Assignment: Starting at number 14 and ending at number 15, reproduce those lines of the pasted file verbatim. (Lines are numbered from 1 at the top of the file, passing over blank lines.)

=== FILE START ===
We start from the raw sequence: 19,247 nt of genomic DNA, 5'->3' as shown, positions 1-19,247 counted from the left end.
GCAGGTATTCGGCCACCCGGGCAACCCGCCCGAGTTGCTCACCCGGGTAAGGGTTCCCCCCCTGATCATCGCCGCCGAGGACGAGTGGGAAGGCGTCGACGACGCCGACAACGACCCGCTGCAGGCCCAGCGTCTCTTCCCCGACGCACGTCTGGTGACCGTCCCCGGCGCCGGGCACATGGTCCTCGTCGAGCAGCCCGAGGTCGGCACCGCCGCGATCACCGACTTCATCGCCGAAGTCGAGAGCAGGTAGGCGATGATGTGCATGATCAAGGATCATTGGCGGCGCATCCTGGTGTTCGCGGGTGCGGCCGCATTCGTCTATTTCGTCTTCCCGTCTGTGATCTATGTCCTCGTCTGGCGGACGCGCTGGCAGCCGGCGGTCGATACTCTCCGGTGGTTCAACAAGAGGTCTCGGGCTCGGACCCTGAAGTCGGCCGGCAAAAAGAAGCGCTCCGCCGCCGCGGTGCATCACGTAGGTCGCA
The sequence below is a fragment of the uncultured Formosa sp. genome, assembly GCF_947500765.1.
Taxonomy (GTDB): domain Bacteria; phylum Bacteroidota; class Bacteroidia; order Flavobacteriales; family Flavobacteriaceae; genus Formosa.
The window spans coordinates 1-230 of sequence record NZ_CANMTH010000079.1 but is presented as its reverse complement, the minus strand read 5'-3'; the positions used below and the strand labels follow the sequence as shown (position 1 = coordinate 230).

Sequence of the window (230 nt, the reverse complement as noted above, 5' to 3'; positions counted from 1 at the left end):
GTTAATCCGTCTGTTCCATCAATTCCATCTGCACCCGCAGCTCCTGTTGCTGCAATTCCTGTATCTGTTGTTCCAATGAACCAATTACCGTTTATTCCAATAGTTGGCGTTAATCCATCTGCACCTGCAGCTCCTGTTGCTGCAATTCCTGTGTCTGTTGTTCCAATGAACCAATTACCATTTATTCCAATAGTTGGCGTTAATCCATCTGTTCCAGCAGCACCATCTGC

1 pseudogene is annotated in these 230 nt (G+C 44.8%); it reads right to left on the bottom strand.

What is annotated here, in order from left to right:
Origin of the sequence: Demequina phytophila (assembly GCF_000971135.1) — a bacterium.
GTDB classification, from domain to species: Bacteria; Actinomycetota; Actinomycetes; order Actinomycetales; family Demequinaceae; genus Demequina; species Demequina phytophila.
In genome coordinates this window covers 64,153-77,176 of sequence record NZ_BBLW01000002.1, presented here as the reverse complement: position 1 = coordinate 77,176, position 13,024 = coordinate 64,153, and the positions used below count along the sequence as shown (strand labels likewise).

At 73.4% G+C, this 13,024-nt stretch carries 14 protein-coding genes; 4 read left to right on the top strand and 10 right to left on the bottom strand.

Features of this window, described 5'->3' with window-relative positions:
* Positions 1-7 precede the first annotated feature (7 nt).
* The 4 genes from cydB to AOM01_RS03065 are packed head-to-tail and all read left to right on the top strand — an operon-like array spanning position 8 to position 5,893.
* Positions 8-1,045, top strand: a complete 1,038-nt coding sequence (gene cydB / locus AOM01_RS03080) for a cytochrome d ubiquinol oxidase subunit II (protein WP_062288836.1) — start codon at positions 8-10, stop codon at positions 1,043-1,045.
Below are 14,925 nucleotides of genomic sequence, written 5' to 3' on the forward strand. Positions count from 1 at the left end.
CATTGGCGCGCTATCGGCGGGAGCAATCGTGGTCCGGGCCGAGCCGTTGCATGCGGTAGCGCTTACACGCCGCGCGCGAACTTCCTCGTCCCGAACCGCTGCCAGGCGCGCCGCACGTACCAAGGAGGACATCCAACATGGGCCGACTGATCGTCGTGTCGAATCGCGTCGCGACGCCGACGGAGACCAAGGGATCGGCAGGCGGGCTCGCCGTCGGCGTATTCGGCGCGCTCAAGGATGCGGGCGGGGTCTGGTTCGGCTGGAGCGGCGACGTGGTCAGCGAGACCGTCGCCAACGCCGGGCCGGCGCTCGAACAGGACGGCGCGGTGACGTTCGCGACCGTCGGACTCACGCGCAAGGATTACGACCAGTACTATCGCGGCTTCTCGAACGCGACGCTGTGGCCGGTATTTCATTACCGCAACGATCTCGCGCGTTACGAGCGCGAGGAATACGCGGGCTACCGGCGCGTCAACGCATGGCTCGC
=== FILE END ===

Features of this window, described 5'->3' with window-relative positions:
* Positions 1-7 precede the first annotated feature (7 nt).